2006-09-22 Iulian Muresan
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Romanian workers may not be welcomed in the UK

Paradoxically year 2006 was declaread the European year of Workers MobilityParadoxically year 2006 was declaread the European year of Workers Mobility
Romania and its neighbour Bulgaria, will most probably join the European Union on January the 1st , 2007. Many Romanians support membership because it will allow them to work and gain experience abroad, preferably in the UK. But Radio Romania International explains that the UK may curtail its open doors policy.

Romania is one of the poorest countries to join the European Union. The country’s GDP amounts to 30% of the EU average. The prospects of higher earnings and a legal status after accession as migrant workers, make the UK a very attractive labor market for Romanians and Bulgarians. Just like the more than 200,000 Poles who have registered for work in the UK in the last two years, Romanians are very well appreciated. Eugen Urcan has been working in Ireland for 7 years:

Soundbite: “I can tell you that Irish people are so satisfied, happy with Romanian workers because Romanian workers are working very hard and very well. The competition will be higher and they will save on costs.”

Famous "Polish Plumber" poster, trying to debunk the fear of cheap workforce in old EU member statesFamous "Polish Plumber" poster, trying to debunk the fear of cheap workforce in old EU member states
In recent weeks there have been a lot of debates in the UK about the impact of the potential inflow of Romanians and Bulgarians on the British labor market after these countries join the EU, most probably in January 2007. Despite voices from the business community in the UK, which advocate an open doors policy, it seems that there is a strong case amongst cabinet ministers to impose restrictions on Romanian and Bulgarian workers looking for work in Great Britain after the country joins the EU.

Romanians and Bulgarians follow 3 years after the 8 East European countries that joined the bloc in 2004. In the last two years, these countries have exported more than 400,000 workers to Great Britain. And this figure is 20 times higher than initially estimated. A spokesman for the Department for Work and Pensions in the UK told me that the 8 countries which joined in 2004 have had a broadly positive effect on the UK labor market. But the chairman of Migration Watch UK, Sir Andrew Green, fears 200,000 Romanians and 80,000 Bulgarians estimated to seek work in Great Britain after the two countries’ integration might be more than the UK can take.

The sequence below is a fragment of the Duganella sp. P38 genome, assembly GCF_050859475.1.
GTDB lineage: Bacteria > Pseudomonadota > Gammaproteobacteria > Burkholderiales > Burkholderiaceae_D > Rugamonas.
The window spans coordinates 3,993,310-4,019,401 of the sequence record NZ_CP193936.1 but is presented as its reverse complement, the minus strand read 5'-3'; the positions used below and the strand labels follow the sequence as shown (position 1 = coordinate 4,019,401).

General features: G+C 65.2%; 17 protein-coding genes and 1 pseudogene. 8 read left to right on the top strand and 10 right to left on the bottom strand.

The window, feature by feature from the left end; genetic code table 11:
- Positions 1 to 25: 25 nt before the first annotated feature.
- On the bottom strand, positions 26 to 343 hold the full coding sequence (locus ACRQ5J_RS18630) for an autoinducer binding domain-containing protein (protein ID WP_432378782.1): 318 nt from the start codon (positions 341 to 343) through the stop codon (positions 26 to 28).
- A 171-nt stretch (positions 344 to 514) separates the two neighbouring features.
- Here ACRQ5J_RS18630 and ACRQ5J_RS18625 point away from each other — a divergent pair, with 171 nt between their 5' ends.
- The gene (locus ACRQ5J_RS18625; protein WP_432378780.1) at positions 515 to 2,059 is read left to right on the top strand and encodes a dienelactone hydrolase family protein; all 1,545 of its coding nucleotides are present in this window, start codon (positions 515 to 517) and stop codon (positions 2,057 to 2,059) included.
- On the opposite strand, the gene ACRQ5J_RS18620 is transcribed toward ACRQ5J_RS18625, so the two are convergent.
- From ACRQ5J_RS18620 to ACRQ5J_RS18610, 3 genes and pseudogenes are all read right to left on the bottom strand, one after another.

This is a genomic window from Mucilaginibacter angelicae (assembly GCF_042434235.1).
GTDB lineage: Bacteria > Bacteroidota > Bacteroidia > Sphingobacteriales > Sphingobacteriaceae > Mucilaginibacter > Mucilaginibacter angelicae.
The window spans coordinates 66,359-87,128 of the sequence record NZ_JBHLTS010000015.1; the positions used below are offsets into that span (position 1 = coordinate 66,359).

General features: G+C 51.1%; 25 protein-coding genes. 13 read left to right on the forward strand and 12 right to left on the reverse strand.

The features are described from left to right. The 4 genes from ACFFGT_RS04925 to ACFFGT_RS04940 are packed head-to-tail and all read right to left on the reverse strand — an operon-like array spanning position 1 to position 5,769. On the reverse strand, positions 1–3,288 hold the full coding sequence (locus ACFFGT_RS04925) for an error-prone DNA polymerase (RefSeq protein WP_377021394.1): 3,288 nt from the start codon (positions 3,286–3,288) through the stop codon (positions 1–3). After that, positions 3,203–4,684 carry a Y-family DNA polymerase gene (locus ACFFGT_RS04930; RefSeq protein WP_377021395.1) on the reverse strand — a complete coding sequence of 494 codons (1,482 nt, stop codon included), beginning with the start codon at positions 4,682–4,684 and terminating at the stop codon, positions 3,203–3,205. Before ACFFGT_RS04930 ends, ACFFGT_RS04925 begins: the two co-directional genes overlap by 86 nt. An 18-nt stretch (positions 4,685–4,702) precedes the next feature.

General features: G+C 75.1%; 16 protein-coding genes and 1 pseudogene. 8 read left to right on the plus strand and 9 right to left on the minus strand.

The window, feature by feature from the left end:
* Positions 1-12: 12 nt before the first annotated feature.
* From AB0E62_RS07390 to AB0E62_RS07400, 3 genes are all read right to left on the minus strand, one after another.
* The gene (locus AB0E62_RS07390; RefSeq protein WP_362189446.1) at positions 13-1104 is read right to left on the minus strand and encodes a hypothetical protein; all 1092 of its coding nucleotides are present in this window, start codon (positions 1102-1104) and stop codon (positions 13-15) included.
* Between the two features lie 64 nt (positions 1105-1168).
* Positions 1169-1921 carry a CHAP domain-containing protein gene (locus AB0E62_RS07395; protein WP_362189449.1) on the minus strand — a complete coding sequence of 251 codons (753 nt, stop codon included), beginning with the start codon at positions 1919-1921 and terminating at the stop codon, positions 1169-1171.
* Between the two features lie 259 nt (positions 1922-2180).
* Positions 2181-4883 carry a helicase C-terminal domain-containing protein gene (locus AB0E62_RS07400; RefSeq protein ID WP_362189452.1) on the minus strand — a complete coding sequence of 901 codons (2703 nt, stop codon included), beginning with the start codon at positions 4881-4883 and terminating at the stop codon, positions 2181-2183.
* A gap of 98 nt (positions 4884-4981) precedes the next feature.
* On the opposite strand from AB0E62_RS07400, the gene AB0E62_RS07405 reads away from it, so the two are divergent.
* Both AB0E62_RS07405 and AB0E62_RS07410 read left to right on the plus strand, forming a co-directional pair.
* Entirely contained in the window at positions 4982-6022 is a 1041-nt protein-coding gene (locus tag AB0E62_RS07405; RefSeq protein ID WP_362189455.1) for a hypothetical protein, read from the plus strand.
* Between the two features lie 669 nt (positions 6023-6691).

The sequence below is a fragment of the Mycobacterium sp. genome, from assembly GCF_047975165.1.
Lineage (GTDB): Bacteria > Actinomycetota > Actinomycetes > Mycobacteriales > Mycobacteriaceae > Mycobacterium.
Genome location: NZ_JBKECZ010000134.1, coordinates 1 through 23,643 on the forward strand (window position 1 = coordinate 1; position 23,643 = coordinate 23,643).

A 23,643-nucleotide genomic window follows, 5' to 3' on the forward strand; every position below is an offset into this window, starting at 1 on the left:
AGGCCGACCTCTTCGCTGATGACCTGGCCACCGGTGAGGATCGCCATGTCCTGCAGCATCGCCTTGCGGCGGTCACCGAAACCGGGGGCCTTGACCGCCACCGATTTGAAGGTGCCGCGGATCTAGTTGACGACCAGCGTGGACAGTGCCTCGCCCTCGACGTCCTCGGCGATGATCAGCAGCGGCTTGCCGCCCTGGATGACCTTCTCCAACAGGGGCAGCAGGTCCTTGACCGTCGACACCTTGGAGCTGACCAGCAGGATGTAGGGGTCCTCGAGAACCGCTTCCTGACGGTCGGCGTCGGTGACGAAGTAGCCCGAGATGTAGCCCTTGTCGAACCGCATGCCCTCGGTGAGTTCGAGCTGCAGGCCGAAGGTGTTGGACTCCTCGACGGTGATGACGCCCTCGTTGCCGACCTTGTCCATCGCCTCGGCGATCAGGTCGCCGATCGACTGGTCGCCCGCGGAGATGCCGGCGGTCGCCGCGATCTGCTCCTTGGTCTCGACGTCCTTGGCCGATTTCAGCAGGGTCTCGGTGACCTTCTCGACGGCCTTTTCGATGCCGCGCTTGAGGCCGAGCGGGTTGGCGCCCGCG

Soundbite: “What is clear is that the numbers are very large and they’re starting to have an impact on employment and also on housing, so there is some concern in Britain that the total flow of immigration is already too high.”

Reporter: “Is this concern backed by economic figures? Do you think there’s an economic case for migration?”

Flags of newly accessing statesFlags of newly accessing states
“There is an economic case for limited skilled migration. There is no economic case for large scale migration. So our view would be that any additional immigration from Romania and Bulgaria should be postponed. That is to say that we should apply transitional arrangements in accordance with the treaties, as has been the case for most countries in Europe in respect of the first 8 new members.”

The plans by British ministers to introduce a work permit scheme to restrict the number of Romanians and Bulgarians seeking jobs in the UK have triggered the reaction of Romanian president Traian Basescu, who said Romanians will not be treated as second class citizens of the EU. He also warned countries that choose to apply this system, that Romania will apply similar measures to their citizens. However president Basescu is known to like popularity and few actually believe it will ever come down to that.

The home office in London is reserved. They are still analyzing the matter while postponing any decision. According to their spokesman, a final decision will be made once Romania’s accession date is confirmed. And that might happen on September the 26th when the European Commission is due to publish a decisive monitoring report on Romania and Bulgaria’s preparedness for EU accession.

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